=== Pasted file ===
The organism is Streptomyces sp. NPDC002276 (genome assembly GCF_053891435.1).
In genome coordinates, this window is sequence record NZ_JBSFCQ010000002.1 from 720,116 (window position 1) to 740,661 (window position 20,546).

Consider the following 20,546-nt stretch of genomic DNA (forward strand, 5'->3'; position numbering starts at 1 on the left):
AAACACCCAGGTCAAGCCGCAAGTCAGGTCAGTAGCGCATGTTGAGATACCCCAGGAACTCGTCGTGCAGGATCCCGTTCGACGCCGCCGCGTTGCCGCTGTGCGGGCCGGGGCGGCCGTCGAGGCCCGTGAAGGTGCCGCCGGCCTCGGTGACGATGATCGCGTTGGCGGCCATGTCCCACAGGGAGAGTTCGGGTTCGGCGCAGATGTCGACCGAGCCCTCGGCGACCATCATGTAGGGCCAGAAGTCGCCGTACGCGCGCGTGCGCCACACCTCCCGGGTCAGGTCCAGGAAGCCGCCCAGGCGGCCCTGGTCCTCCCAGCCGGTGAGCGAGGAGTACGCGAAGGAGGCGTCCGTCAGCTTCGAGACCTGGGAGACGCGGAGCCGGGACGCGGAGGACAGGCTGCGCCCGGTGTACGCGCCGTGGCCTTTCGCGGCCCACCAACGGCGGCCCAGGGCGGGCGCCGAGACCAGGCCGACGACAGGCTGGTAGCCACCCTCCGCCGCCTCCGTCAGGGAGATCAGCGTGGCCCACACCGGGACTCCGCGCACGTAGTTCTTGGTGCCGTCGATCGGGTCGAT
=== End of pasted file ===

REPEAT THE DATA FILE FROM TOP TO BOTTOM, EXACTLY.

The organism is Streptomyces sp. NPDC002276 (genome assembly GCF_053891435.1).
In genome coordinates, this window is sequence record NZ_JBSFCQ010000002.1 from 720,116 (window position 1) to 740,661 (window position 20,546).

Consider the following 20,546-nt stretch of genomic DNA (forward strand, 5'->3'; position numbering starts at 1 on the left):
AAACACCCAGGTCAAGCCGCAAGTCAGGTCAGTAGCGCATGTTGAGATACCCCAGGAACTCGTCGTGCAGGATCCCGTTCGACGCCGCCGCGTTGCCGCTGTGCGGGCCGGGGCGGCCGTCGAGGCCCGTGAAGGTGCCGCCGGCCTCGGTGACGATGATCGCGTTGGCGGCCATGTCCCACAGGGAGAGTTCGGGTTCGGCGCAGATGTCGACCGAGCCCTCGGCGACCATCATGTAGGGCCAGAAGTCGCCGTACGCGCGCGTGCGCCACACCTCCCGGGTCAGGTCCAGGAAGCCGCCCAGGCGGCCCTGGTCCTCCCAGCCGGTGAGCGAGGAGTACGCGAAGGAGGCGTCCGTCAGCTTCGAGACCTGGGAGACGCGGAGCCGGGACGCGGAGGACAGGCTGCGCCCGGTGTACGCGCCGTGGCCTTTCGCGGCCCACCAACGGCGGCCCAGGGCGGGCGCCGAGACCAGGCCGACGACAGGCTGGTAGCCACCCTCCGCCGCCTCCGTCAGGGAGATCAGCGTGGCCCACACCGGGACTCCGCGCACGTAGTTCTTGGTGCCGTCGATCGGGTCGAT